Structural consequences of enlargements

Aware that this programmed enlargement will take time and will require conditions, the Chancellor immediately clarified his thoughts, proposing a double reform:

--Support for reforms in the countries, which foreshadows an active German policy in the countries concerned: “Above all, the candidate countries must meet the membership criteria. We will support them in this process to the best of our abilities”.

--A reform movement within the European Union: “But we must also ensure that the EU itself is ready for this great enlargement. It will take time. That is why we need to start this process now. As we have seen during previous enlargements, the reforms undertaken within the candidate countries have gone hand in hand with institutional reforms within the European Union. This will also be the case this time around.”

To do this, Europe will have to change its rules, and the main ideas can be found in Klingbeil's speech:

--The abandonment of the right of veto: “Where unanimity is required, the risk that a country uses its right of veto and obstructs the will of all the others will increase with successive enlargements. It's a reality. That is why I proposed a gradual shift to majority voting in common foreign policy, but also in other areas, such as fiscal policy – knowing full well that this would also have repercussions for Germany.”

--The clear refusal of a differentiated integration: “A form of differentiated integration could not work because it would represent a confused entanglement – and an invitation to all those who want to harm the emergence of a united geopolitical Europe and raise us against each other. I don't want this!”

--The reform of the European Parliament: if Mr. Scholz does not go so far as to propose an increase in the number of German MEPs, he takes up the idea put forward by the head of the Federal Chancellery, Mr. Wolfgang Schmidt (SPD), who during a speech before the think-tank European Council on Foreign Relations in Berlin argued that it was going to be necessary to reconsider Germany's voting arrangements and number of seats in the European Parliament, as Germany considered itself insufficiently represented compared to other countries of similar or smaller size.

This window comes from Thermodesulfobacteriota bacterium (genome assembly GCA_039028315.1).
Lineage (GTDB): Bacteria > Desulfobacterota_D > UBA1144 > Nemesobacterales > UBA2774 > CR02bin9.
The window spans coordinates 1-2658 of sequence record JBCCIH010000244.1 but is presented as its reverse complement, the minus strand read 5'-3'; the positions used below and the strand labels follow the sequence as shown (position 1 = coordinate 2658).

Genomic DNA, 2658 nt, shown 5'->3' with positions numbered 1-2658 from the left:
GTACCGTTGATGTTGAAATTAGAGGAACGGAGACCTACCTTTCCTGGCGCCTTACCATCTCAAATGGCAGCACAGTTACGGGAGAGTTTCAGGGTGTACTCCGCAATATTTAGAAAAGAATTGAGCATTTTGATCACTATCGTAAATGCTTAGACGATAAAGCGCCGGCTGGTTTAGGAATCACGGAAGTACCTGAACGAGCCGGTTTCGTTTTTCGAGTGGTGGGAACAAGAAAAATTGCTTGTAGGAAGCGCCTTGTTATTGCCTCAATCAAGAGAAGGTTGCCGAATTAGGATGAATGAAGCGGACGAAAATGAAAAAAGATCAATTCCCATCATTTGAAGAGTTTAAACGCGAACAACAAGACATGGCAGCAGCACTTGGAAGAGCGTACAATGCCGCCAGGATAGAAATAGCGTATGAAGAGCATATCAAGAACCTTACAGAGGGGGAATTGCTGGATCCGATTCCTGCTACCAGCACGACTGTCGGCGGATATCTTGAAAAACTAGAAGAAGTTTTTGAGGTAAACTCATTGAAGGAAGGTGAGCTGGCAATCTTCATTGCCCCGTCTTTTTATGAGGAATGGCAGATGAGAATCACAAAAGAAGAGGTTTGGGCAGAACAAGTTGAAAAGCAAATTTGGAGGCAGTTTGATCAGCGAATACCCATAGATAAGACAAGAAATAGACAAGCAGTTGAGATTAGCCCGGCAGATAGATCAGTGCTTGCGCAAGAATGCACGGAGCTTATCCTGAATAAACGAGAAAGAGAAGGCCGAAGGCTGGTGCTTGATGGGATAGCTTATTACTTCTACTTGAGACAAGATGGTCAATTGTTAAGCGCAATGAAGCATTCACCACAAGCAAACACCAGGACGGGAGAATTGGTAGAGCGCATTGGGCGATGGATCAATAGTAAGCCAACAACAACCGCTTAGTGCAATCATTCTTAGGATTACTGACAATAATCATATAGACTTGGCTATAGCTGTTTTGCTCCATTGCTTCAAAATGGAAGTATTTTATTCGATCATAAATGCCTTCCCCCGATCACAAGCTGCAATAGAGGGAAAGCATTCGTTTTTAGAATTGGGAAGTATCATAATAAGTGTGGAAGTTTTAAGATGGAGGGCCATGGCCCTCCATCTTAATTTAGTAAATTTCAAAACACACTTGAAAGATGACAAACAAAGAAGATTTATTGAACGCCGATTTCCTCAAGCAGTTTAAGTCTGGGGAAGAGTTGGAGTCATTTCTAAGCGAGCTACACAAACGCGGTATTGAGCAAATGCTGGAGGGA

For the Chancellor, in fact, “the European Parliament will not be able to avoid reforms either. The Treaties rightly provide for a limit of 751 MEPs. But we will exceed this number when new countries join the EU – at least when we enlarge the Parliament with seats to which new member states would be entitled under the rules in force so far."

--One Commissioner per country, an achievement that remains valid: “Lastly and above all, the right balance between representation and efficiency is also at stake within the European Commission. A Commission with 30 or 36 Commissioners would reach the limits of its ability to function. If, in addition, we insist that each commissioner be responsible for a separate policy area, that would lead – if you will allow me to mention another great author from this city – to a Kafkaesque situation. (…) This is why I do not want to modify the principle of one commissioner per country”.

He therefore proposes that two commissioners manage the same general management “But what is wrong with two commissioners being jointly responsible for one and the same general management? This is a feature of the daily work not only in the decision-making bodies of companies around the world, but such solutions also exist within the governments of a number of Member States – both at the level of external representation and the internal distribution of responsibilities.”

End of Part 1 -- to be continued